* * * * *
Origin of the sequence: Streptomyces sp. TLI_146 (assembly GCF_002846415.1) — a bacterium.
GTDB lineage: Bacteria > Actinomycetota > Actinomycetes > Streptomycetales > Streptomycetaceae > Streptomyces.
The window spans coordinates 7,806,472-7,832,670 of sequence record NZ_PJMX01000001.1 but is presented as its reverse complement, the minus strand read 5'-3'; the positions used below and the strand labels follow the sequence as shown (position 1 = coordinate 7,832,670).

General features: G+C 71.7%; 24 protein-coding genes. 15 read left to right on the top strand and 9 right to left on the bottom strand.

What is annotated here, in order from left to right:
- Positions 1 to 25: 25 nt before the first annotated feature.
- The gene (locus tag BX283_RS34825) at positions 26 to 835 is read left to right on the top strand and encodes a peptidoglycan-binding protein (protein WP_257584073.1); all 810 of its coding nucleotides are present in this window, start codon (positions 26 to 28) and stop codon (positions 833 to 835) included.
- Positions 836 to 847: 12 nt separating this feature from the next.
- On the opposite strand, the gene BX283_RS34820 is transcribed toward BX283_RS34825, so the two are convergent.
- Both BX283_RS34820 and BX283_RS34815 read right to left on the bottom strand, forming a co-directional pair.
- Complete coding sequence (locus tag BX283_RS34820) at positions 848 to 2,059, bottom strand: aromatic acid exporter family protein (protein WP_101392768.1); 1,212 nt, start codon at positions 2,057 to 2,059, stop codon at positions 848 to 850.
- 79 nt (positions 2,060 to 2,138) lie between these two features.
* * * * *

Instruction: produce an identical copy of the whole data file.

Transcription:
Origin of the sequence: Streptomyces sp. TLI_146 (assembly GCF_002846415.1) — a bacterium.
GTDB lineage: Bacteria > Actinomycetota > Actinomycetes > Streptomycetales > Streptomycetaceae > Streptomyces.
The window spans coordinates 7,806,472-7,832,670 of sequence record NZ_PJMX01000001.1 but is presented as its reverse complement, the minus strand read 5'-3'; the positions used below and the strand labels follow the sequence as shown (position 1 = coordinate 7,832,670).

General features: G+C 71.7%; 24 protein-coding genes. 15 read left to right on the top strand and 9 right to left on the bottom strand.

What is annotated here, in order from left to right:
- Positions 1 to 25: 25 nt before the first annotated feature.
- The gene (locus tag BX283_RS34825) at positions 26 to 835 is read left to right on the top strand and encodes a peptidoglycan-binding protein (protein WP_257584073.1); all 810 of its coding nucleotides are present in this window, start codon (positions 26 to 28) and stop codon (positions 833 to 835) included.
- Positions 836 to 847: 12 nt separating this feature from the next.
- On the opposite strand, the gene BX283_RS34820 is transcribed toward BX283_RS34825, so the two are convergent.
- Both BX283_RS34820 and BX283_RS34815 read right to left on the bottom strand, forming a co-directional pair.
- Complete coding sequence (locus tag BX283_RS34820) at positions 848 to 2,059, bottom strand: aromatic acid exporter family protein (protein WP_101392768.1); 1,212 nt, start codon at positions 2,057 to 2,059, stop codon at positions 848 to 850.
- 79 nt (positions 2,060 to 2,138) lie between these two features.